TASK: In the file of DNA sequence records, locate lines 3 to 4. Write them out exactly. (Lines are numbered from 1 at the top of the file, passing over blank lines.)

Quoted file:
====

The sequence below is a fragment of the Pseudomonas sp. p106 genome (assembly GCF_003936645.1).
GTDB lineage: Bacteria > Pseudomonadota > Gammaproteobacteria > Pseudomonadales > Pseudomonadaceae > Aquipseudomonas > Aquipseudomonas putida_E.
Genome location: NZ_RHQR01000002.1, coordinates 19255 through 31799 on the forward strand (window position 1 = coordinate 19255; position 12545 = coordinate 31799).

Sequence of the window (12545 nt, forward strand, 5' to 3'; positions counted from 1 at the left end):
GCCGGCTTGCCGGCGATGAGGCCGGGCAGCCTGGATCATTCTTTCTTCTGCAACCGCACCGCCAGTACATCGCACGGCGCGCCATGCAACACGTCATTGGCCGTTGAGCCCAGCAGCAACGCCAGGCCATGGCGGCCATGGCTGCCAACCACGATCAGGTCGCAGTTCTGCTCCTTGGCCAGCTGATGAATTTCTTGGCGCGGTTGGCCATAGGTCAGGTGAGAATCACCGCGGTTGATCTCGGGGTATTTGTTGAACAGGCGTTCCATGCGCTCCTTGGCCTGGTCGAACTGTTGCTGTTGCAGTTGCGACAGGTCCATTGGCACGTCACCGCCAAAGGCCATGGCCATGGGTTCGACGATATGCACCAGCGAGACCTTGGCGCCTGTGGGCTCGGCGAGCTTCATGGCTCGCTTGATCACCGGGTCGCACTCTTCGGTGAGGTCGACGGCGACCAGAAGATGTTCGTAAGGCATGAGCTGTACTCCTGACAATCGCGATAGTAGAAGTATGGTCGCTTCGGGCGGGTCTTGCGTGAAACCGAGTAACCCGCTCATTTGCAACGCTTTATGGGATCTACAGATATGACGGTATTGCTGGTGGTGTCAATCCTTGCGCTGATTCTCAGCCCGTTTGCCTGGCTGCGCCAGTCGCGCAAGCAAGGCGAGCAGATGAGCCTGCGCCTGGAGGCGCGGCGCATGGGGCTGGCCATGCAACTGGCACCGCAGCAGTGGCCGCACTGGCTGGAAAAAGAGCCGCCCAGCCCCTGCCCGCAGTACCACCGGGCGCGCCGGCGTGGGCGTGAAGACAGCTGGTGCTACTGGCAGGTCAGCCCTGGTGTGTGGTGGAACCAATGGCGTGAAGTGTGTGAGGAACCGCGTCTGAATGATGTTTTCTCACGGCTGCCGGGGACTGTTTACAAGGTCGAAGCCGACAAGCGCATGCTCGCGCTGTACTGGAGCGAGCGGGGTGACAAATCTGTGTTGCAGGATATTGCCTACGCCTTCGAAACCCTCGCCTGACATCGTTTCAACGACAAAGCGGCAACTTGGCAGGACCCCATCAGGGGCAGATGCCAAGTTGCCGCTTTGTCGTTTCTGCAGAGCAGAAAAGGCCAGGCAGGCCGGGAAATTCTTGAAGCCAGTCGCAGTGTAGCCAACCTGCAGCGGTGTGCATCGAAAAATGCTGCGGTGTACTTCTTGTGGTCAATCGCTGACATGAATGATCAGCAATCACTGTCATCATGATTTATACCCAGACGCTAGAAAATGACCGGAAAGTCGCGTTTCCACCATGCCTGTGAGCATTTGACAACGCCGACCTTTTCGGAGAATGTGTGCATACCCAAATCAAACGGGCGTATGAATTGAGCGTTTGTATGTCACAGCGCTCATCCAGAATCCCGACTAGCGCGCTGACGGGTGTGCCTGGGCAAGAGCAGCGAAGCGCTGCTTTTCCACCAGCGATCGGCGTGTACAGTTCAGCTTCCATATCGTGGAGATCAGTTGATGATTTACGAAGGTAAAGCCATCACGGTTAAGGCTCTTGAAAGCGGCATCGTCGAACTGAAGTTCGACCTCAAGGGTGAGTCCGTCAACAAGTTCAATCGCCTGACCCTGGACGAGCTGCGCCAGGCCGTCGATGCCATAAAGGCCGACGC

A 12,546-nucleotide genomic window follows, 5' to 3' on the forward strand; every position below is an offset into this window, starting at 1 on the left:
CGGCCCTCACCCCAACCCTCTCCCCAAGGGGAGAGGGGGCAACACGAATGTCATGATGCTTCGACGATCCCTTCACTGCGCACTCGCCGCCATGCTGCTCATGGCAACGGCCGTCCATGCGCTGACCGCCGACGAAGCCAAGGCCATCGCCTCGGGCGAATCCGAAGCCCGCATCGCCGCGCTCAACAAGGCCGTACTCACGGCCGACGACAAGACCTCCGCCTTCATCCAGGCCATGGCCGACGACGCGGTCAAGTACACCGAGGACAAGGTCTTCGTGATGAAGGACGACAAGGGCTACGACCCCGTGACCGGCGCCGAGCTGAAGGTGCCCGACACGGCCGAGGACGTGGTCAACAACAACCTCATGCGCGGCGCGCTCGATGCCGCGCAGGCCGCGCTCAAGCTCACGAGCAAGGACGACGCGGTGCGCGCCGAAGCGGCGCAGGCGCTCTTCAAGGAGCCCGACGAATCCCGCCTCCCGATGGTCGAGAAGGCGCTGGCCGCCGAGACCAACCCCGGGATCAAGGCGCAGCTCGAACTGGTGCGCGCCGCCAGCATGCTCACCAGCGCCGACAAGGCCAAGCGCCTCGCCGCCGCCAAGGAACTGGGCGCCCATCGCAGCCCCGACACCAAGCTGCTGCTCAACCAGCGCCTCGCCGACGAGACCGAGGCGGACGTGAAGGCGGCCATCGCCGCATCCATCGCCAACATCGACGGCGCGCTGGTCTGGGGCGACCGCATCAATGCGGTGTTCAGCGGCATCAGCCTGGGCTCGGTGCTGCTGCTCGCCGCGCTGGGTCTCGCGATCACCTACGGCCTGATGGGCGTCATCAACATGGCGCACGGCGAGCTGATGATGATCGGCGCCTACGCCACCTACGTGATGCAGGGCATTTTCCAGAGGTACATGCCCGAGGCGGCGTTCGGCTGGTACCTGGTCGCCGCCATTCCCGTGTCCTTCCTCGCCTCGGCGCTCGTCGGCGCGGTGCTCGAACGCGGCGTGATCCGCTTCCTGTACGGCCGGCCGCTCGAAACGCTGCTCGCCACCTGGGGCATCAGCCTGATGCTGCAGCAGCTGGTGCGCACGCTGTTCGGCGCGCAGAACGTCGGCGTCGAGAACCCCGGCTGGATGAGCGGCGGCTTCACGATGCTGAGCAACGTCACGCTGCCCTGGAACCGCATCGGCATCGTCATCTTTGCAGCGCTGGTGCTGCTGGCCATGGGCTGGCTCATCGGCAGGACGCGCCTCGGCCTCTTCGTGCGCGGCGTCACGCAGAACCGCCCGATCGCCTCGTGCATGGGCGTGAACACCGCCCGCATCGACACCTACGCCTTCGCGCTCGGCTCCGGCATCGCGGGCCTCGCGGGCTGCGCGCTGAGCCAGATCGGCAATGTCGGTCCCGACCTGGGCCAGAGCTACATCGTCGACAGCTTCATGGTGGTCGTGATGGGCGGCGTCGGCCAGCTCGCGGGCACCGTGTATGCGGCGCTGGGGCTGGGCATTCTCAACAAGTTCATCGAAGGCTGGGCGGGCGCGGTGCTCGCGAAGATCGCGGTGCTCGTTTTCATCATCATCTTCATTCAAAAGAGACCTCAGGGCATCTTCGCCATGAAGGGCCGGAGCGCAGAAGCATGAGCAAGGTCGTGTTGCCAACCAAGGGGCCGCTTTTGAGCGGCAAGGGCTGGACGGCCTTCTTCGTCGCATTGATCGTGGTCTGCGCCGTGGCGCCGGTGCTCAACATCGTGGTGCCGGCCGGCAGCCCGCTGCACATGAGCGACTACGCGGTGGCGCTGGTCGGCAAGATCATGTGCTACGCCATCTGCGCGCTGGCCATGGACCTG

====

Genome location: NZ_RHQR01000002.1, coordinates 19255 through 31799 on the forward strand (window position 1 = coordinate 19255; position 12545 = coordinate 31799).

Sequence of the window (12545 nt, forward strand, 5' to 3'; positions counted from 1 at the left end):